Rivkin also discussed the recent report by the IBA Task Force on Climate Change Justice and Human Rights, which provides a comprehensive coverage of pro-environment clauses included in investment chapters.

Read the full speech here.

UNCITRAL at the forefront of ISDS development

UNCITRAL_BloggThe international community is constantly working in a collaborative spirit to address areas for the continued development of the international legal order. An important UN-body for this purpose is the United Nations Commission on International Trade Law (UNCITRAL). And a recent and illustrative example of how states have constructively addressed new developments through the work of UNCITRAL is the Rules for Transparency in Treaty-based investor state arbitration.

The Transparency Rules were drafted in response to the calls for ISDS transparency, but it deserves pointing out that the UNCITRAL work on transparency took its beginning long before ISDS became a hot political issue in Europe. The UNCITRAL perspective is constructive and long-term.

At its most recent session in Vienna, the UNCITRAL Commission touched upon another topical issue for investor-state dispute resolution, when it discussed the matter of concurrent proceedings. This is an area the UNCITRAL has focused on over the past year, and in which the Commission expressed a continued interest for future work.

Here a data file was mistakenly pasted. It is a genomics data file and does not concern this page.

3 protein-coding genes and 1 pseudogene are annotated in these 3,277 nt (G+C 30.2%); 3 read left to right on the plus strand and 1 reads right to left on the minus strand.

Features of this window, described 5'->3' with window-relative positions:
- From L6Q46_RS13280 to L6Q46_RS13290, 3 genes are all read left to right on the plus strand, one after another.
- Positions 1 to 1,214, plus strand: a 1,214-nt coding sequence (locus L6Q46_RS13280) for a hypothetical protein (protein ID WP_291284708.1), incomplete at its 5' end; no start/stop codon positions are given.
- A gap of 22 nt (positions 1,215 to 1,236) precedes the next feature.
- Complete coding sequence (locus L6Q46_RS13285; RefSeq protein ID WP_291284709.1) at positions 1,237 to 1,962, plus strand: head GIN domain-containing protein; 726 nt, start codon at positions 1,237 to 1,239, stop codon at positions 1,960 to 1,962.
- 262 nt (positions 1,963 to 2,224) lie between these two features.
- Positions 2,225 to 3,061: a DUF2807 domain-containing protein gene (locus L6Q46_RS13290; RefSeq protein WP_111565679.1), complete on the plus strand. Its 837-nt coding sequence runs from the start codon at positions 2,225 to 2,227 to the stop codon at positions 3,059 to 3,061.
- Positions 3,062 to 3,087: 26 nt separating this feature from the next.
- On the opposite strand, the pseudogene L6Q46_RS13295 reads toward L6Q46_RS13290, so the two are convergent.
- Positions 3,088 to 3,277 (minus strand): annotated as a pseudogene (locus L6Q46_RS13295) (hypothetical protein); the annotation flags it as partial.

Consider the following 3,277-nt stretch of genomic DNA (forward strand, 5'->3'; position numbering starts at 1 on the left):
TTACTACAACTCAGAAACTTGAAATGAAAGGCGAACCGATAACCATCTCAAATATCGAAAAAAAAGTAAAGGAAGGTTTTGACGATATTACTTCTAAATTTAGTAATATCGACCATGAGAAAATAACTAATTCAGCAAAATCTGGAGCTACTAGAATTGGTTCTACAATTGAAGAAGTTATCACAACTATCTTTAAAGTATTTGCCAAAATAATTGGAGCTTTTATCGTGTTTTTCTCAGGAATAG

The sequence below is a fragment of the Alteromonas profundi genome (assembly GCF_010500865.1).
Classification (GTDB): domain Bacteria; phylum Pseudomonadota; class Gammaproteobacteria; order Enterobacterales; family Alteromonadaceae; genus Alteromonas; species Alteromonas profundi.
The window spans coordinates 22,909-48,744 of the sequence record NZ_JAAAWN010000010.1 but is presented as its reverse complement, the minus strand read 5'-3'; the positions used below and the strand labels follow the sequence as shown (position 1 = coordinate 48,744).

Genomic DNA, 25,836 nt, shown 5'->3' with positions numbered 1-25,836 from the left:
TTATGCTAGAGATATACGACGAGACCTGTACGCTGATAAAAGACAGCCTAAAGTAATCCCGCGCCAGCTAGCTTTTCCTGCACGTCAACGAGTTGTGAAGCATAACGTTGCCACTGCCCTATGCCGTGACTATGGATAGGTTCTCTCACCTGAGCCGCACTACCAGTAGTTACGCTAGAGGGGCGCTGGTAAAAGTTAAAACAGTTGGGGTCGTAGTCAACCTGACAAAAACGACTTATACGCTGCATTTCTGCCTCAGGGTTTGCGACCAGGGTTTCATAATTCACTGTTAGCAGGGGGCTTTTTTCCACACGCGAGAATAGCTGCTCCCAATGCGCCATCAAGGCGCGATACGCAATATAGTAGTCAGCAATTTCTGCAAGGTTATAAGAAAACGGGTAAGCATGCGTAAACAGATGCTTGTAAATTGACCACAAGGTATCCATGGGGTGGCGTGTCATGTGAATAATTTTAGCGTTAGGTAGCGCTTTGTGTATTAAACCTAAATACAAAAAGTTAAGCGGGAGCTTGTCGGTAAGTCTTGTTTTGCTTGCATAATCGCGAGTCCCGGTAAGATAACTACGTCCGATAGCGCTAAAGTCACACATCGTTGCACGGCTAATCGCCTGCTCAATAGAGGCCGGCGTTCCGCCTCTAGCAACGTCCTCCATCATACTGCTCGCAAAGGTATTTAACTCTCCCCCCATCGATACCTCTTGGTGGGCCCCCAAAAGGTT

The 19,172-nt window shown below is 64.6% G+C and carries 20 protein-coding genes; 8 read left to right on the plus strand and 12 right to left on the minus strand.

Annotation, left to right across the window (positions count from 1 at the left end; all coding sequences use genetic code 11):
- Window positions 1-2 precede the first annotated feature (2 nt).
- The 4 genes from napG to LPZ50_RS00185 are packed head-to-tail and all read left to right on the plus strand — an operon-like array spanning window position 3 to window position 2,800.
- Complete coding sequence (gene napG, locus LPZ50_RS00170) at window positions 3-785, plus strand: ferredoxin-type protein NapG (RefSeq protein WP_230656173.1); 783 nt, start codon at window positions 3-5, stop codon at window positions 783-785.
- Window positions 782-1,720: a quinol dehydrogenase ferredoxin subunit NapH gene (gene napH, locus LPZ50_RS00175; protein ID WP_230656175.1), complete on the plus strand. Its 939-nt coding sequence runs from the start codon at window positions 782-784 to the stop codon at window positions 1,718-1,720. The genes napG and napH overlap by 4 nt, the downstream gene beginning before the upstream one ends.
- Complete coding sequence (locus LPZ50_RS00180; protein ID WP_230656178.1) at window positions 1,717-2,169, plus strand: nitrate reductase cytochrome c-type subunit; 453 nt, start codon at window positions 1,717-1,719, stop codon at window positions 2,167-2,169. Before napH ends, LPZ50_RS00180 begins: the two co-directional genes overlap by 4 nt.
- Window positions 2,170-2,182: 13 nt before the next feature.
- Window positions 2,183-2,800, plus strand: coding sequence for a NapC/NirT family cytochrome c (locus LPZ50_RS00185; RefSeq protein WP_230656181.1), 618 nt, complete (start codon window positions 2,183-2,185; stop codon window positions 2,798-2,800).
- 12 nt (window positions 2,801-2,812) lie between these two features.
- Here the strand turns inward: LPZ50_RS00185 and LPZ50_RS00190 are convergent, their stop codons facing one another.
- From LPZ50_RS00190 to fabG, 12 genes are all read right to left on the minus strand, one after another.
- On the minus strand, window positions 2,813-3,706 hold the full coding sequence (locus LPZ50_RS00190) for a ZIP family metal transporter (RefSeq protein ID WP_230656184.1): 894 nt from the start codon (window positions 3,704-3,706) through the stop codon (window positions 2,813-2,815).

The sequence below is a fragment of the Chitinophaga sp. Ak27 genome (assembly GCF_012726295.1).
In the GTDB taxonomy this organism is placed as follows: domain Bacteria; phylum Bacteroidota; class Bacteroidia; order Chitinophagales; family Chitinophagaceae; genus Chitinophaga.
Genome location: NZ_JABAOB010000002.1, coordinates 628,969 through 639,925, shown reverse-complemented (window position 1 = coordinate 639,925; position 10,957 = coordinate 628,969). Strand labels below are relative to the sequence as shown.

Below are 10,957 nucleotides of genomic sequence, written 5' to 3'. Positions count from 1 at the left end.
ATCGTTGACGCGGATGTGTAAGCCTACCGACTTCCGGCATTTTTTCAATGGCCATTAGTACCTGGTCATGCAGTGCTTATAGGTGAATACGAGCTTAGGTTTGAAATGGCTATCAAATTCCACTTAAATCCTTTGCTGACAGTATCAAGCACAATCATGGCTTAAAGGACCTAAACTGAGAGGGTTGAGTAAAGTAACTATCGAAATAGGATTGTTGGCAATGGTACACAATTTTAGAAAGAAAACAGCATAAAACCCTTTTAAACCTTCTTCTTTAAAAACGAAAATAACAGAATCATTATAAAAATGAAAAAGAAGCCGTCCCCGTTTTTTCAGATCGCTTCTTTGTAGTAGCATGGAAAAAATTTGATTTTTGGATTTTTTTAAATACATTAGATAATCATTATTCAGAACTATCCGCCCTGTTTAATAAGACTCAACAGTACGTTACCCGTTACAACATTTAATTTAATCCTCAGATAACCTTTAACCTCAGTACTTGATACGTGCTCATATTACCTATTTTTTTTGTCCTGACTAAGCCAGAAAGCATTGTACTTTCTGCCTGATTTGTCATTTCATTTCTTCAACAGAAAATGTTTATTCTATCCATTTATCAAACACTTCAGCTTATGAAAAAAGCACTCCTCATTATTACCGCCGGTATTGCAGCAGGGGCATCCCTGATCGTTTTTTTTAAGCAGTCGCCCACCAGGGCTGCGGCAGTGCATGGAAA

The recent UNCITRAL report on concurrent proceedings and possible future work is available here. It illustrates the joint responsibility felt by the international community, as represented by UNCITRAL, to safeguard common values under-pinning international arbitration, while addressing the future in view of recent development.

 

UNCTAD 2014 ISDS Trends

UNCTAD have released an infographic with statistics about ISDS trends in 2014.

It presents the number of concluded, on-going and new cases cases during 2014. It also answers the following questions:

What was the outcome of the concluded cases? Which are the most frequent home-countries of claimant investors? How many claims were made against developing countries?

UNCTAD is the United Nations body responsible for dealing with development issues, particularly international trade and is governed by its 194 member States.

ISDS trends 2014_2_red2

Click image to enlarge and to download 

UNCTAD’s Review of ISDS Developments in 2014

Row of european flags against blue sky backgroundThe United Nations Conference on Trade and Development (UNCTAD) recently released a report on ISDS developments in 2014.

Below are some interesting points:

  • In 2014, 60% of the ISDS cases were brought against developing and transition economies.  A quarter of the cases are intra-EU cases.
  • The two types of State conduct most commonly challenged by investors in 2014 were cancellations or alleged violations of contracts and revocations or denials of licenses.
  • The most frequent home States of investors in 2014 were the Netherlands (seven cases), followed by the United States and the United Kingdom (five cases each).
  • As of the end of 2014, the total number of concluded cases become 356, with 37% decided in favour of the State, 25% in favour of investor and 28% of cases settled.
  • Five decisions were rendered in 2014 on applications for annulment of ISDS cases under the ICSID Convention, all of them unanimously rejected the applications.
  • The U.S Supreme Court overturned a ruling by the U.S Court of Appeals for the District of Columbia that has set aside an ISDS award in favour of BG Group Plc. against Argentina. This means that the original award stands.